Digital Print and Newspapers
While we have seen the success of high-speed digital print in a variety of print and mail sectors, there's one area that seems a bit "dark." That area is the newspaper industry. At first glance, newspapers and digital print would seem to be a match made in heaven. Web inkjet can quickly print localized content, both on the news and advertising side. And it's ideal for shorter-run, specialized editions, such as foreign-language publications serving large metro areas.
And...some web inkjet presses (such as Japanese web press manufacturer TKS) offer a complete press-and-finishing system which will deliver fully sectioned papers at the end of the press. So, how is inkjet performing in the newspaper sector? Moderately well would be a good way to put it. More than the general print sector, newspapers in general have been heavily impacted by the internet and mobile devices. In many cases, circulation has dropped, and staff have been cut. While newspapers will still spend on offset press replacements, the spend on digital print technology is quite limited.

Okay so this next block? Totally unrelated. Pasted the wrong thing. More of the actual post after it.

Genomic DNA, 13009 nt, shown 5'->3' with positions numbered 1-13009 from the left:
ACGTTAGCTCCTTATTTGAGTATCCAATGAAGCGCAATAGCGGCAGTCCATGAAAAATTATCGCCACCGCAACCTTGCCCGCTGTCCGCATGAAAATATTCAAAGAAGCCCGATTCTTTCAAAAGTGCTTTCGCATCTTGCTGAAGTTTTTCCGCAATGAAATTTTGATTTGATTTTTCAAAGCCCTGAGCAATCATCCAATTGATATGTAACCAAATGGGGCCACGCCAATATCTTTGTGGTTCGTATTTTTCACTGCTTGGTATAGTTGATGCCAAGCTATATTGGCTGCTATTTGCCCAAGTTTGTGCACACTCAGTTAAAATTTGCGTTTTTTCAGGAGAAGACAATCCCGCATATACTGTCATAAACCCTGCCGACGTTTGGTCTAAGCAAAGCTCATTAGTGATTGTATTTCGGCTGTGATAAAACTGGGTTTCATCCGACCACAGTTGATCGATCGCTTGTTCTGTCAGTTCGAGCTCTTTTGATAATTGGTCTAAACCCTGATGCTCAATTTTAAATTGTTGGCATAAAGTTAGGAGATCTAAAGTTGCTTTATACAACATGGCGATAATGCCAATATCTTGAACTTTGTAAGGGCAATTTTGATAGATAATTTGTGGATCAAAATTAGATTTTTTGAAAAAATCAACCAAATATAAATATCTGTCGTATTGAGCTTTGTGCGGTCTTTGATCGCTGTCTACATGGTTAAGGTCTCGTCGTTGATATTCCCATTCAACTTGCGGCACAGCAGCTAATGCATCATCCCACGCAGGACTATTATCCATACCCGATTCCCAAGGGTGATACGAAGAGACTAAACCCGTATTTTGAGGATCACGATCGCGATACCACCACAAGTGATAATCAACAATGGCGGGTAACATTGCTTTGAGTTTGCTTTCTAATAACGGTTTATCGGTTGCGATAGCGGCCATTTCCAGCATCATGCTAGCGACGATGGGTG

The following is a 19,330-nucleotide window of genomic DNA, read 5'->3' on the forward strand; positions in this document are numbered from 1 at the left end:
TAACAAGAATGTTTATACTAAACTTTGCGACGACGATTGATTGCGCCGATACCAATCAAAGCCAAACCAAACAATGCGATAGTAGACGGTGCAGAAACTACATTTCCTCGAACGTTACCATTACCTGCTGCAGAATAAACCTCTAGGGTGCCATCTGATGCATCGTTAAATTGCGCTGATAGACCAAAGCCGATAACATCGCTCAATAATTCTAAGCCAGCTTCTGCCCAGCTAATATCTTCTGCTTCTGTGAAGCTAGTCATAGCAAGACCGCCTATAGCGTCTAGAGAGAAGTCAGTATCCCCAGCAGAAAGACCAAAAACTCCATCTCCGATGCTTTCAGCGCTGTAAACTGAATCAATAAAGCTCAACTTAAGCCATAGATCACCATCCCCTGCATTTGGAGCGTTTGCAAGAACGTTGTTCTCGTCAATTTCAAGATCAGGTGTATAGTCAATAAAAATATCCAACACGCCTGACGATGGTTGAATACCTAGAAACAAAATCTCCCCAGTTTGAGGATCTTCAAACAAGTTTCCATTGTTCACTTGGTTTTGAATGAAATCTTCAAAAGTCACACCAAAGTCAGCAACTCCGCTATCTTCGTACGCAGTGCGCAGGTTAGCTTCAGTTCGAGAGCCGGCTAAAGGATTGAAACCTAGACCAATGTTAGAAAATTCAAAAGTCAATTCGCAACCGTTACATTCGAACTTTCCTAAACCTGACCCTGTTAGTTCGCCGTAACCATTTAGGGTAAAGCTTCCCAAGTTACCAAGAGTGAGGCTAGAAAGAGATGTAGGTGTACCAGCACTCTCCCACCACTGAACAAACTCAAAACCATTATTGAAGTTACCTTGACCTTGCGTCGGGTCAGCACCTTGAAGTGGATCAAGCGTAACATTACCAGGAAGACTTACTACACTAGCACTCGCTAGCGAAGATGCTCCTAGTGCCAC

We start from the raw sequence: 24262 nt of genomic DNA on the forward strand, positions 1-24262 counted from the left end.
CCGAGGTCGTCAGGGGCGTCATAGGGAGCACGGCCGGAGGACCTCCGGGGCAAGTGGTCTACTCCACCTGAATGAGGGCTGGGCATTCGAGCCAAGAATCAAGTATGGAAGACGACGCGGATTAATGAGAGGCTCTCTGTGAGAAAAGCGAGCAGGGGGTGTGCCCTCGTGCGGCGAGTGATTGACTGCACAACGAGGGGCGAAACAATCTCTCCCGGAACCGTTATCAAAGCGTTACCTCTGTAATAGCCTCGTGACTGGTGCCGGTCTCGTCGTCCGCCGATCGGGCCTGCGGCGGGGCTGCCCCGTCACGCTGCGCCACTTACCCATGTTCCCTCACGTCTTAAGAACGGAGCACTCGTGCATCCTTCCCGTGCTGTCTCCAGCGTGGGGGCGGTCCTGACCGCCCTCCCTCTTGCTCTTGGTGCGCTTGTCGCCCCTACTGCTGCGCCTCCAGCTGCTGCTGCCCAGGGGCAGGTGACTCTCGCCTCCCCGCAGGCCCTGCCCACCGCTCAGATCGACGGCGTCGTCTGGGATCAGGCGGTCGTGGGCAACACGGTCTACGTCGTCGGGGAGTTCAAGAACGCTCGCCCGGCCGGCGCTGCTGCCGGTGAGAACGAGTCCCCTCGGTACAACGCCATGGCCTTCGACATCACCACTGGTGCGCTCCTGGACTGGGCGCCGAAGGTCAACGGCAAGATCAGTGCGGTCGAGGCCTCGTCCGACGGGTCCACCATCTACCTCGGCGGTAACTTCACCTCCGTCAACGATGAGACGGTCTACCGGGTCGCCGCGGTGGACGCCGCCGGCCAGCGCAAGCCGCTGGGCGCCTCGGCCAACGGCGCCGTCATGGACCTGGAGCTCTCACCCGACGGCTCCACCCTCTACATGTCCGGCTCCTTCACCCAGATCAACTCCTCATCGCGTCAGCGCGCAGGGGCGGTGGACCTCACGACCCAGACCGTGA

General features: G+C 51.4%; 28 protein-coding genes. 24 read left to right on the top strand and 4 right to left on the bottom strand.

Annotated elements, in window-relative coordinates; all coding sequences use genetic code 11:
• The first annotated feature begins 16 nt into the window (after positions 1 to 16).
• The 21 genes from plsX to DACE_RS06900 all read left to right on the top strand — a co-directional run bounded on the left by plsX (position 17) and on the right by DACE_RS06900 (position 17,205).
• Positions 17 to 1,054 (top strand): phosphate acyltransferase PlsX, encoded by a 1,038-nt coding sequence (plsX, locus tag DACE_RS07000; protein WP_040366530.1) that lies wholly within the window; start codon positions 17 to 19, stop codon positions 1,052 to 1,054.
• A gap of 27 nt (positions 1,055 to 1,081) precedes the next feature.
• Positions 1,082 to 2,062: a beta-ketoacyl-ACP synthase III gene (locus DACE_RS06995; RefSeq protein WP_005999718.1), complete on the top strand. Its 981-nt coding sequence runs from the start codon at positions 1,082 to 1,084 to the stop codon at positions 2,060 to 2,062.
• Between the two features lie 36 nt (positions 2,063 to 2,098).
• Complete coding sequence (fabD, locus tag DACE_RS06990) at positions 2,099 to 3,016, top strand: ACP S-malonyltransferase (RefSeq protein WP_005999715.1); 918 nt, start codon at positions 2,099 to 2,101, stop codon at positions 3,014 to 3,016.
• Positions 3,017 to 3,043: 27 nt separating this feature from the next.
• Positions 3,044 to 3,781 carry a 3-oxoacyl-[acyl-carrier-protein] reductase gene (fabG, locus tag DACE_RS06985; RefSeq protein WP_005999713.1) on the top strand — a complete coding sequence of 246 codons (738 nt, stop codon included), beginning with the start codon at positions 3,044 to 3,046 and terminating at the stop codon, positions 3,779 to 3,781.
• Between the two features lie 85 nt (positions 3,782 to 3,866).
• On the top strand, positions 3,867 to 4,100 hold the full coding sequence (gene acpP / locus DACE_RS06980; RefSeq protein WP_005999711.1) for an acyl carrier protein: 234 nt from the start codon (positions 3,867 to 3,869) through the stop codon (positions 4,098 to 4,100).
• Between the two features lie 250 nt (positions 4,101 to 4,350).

Mike Shafer, vice president of sales and marketing, is optimistic however. The very short runs that many ad insert printers and suburban newspapers have to deal with make inkjet far more practical than offset for these runs. TKS has sold two of it's JetLeader 1500 web inkjet presses to TopWeb LLC in Chicago. The JetLeader boasts a web width of 21.5" at maximum print speed of 492 feet-per-minute. TopWeb has had great success with these units.
Web inkjet also offers complete print customization of the paper or ad insert based upon geographic or demographic values. It would seem that this capability would be quite appealing to advertisers, as they could "narrowcast" their ads right down to the local store level. This is a concept that's been around since the 1990's, but it's only now that we have the technology to make it happen. We shall see. Folks like Mike Shafer are out there spreading the word to potential customers. The benefits are clearly there, but there is still a substantial capital investment. The economy has been slowly gathering steam for some years now. We'll have to see if this makes our newspaper friends more eager to loosen the purse strings!